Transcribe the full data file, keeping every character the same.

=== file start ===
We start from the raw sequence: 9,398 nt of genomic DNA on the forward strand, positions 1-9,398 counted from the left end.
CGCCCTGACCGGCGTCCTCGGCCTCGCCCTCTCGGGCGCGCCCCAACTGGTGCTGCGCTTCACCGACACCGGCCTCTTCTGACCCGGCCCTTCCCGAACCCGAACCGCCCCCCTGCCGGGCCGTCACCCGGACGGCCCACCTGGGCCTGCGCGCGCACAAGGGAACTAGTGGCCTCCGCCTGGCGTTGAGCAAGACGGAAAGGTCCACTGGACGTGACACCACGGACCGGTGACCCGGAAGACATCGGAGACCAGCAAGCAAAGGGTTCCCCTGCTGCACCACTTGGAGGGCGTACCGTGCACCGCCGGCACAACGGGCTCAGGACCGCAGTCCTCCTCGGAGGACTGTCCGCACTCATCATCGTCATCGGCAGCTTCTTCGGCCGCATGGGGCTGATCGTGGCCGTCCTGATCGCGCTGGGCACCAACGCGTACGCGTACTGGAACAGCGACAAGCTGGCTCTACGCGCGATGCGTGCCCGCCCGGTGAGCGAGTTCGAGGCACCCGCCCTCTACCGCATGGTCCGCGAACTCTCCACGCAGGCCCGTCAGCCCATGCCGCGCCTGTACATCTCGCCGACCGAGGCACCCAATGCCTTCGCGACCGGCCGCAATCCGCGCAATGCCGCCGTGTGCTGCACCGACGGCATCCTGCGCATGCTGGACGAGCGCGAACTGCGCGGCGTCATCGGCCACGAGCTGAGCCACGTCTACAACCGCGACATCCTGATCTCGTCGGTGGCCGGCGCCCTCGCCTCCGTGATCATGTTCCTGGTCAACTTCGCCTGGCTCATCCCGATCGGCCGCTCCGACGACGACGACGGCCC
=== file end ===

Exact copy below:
We start from the raw sequence: 9,398 nt of genomic DNA on the forward strand, positions 1-9,398 counted from the left end.
CGCCCTGACCGGCGTCCTCGGCCTCGCCCTCTCGGGCGCGCCCCAACTGGTGCTGCGCTTCACCGACACCGGCCTCTTCTGACCCGGCCCTTCCCGAACCCGAACCGCCCCCCTGCCGGGCCGTCACCCGGACGGCCCACCTGGGCCTGCGCGCGCACAAGGGAACTAGTGGCCTCCGCCTGGCGTTGAGCAAGACGGAAAGGTCCACTGGACGTGACACCACGGACCGGTGACCCGGAAGACATCGGAGACCAGCAAGCAAAGGGTTCCCCTGCTGCACCACTTGGAGGGCGTACCGTGCACCGCCGGCACAACGGGCTCAGGACCGCAGTCCTCCTCGGAGGACTGTCCGCACTCATCATCGTCATCGGCAGCTTCTTCGGCCGCATGGGGCTGATCGTGGCCGTCCTGATCGCGCTGGGCACCAACGCGTACGCGTACTGGAACAGCGACAAGCTGGCTCTACGCGCGATGCGTGCCCGCCCGGTGAGCGAGTTCGAGGCACCCGCCCTCTACCGCATGGTCCGCGAACTCTCCACGCAGGCCCGTCAGCCCATGCCGCGCCTGTACATCTCGCCGACCGAGGCACCCAATGCCTTCGCGACCGGCCGCAATCCGCGCAATGCCGCCGTGTGCTGCACCGACGGCATCCTGCGCATGCTGGACGAGCGCGAACTGCGCGGCGTCATCGGCCACGAGCTGAGCCACGTCTACAACCGCGACATCCTGATCTCGTCGGTGGCCGGCGCCCTCGCCTCCGTGATCATGTTCCTGGTCAACTTCGCCTGGCTCATCCCGATCGGCCGCTCCGACGACGACGACGGCCC